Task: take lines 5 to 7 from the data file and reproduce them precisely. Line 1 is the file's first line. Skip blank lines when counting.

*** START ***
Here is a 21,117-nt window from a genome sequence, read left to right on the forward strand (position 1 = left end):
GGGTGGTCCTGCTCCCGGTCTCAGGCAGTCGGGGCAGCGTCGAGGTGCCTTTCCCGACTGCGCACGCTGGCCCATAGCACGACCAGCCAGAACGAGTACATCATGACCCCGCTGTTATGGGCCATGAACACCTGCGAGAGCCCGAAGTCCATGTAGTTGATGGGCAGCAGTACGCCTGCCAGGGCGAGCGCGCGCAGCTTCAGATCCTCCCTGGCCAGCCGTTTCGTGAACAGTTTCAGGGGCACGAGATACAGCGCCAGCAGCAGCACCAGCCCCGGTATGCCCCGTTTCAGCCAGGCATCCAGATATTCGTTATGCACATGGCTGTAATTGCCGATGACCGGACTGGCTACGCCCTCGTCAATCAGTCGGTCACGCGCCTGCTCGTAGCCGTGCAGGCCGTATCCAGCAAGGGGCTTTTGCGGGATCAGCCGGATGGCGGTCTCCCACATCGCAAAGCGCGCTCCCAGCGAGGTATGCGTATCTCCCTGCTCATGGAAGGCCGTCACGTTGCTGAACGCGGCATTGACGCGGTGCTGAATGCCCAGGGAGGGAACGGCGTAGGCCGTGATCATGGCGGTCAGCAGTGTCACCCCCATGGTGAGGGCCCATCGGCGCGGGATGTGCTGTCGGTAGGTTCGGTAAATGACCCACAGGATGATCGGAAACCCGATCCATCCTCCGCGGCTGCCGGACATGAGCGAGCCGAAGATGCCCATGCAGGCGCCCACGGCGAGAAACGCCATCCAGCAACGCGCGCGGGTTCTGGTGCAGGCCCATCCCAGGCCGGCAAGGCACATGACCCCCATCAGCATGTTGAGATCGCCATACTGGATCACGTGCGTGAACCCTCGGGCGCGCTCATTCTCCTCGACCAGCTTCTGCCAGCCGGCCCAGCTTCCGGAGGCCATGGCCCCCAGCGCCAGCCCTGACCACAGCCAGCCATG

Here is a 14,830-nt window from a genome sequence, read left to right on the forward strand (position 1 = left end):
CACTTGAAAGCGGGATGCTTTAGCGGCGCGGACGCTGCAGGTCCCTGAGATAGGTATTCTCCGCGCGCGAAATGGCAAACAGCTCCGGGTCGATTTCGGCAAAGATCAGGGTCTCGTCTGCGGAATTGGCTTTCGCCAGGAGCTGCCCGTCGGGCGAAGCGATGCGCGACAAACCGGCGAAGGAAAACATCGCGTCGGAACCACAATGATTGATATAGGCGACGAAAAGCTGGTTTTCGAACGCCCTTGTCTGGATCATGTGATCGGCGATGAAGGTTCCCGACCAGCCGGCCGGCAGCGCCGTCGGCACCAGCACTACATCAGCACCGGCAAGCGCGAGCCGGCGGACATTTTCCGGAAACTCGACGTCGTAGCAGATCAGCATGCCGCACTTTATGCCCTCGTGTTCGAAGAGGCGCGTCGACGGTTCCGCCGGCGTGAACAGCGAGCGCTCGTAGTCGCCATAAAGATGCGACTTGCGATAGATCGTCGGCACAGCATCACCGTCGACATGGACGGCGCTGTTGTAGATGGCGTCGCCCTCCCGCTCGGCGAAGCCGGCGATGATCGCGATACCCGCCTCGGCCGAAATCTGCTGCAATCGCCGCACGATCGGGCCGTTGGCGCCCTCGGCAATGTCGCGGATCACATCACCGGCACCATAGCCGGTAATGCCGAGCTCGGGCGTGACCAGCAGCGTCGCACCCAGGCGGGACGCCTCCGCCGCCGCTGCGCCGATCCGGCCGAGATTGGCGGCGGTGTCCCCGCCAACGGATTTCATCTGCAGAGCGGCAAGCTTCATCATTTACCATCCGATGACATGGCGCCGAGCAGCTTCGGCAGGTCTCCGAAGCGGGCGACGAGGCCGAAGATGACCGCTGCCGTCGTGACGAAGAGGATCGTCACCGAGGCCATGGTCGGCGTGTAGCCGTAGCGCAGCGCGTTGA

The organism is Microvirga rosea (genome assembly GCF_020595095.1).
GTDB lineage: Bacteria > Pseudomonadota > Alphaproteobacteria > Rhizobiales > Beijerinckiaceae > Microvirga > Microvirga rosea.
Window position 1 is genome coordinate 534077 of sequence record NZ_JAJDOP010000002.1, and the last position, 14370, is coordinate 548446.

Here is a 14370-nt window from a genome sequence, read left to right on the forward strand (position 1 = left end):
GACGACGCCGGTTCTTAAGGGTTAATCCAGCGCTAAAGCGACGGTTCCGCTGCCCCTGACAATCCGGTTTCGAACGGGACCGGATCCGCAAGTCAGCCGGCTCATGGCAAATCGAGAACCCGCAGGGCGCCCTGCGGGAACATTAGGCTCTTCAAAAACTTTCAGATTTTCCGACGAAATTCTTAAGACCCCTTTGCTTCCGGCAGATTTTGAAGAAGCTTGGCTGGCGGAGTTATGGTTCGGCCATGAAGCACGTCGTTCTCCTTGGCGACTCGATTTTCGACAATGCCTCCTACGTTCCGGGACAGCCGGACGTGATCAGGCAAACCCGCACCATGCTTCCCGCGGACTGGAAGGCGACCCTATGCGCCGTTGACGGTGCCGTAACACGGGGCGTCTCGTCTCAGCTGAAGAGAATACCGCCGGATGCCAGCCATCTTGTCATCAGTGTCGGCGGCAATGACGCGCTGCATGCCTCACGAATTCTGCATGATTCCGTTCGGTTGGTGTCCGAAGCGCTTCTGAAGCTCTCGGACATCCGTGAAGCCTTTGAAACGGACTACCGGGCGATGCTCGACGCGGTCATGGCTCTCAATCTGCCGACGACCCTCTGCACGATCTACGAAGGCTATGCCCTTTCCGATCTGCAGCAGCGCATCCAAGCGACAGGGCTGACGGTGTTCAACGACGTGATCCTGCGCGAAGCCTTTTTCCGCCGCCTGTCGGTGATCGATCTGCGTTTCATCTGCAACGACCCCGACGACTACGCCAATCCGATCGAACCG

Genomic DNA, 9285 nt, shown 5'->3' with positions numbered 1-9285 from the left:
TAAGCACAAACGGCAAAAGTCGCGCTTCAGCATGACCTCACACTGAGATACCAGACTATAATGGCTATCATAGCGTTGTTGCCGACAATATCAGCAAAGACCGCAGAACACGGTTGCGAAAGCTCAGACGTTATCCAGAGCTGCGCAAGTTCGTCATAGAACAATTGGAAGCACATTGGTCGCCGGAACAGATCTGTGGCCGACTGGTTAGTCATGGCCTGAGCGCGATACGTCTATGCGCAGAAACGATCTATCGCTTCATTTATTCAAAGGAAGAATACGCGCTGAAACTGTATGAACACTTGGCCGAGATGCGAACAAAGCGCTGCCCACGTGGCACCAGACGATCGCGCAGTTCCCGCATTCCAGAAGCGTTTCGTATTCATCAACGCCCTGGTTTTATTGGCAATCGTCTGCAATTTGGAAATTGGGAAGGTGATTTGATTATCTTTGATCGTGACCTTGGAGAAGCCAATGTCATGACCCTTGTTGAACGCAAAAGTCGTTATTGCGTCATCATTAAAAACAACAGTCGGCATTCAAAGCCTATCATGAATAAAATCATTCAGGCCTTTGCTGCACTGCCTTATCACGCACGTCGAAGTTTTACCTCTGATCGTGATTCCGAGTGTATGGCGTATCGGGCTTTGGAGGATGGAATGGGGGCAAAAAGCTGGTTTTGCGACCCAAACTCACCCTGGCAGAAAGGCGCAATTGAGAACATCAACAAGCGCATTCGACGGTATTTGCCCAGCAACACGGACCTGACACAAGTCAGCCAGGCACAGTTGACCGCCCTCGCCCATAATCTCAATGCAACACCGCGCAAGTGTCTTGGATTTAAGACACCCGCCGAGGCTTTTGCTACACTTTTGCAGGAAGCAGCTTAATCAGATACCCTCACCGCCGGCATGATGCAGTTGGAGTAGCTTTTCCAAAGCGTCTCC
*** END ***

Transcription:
The organism is Microvirga rosea (genome assembly GCF_020595095.1).
GTDB lineage: Bacteria > Pseudomonadota > Alphaproteobacteria > Rhizobiales > Beijerinckiaceae > Microvirga > Microvirga rosea.
Window position 1 is genome coordinate 534077 of sequence record NZ_JAJDOP010000002.1, and the last position, 14370, is coordinate 548446.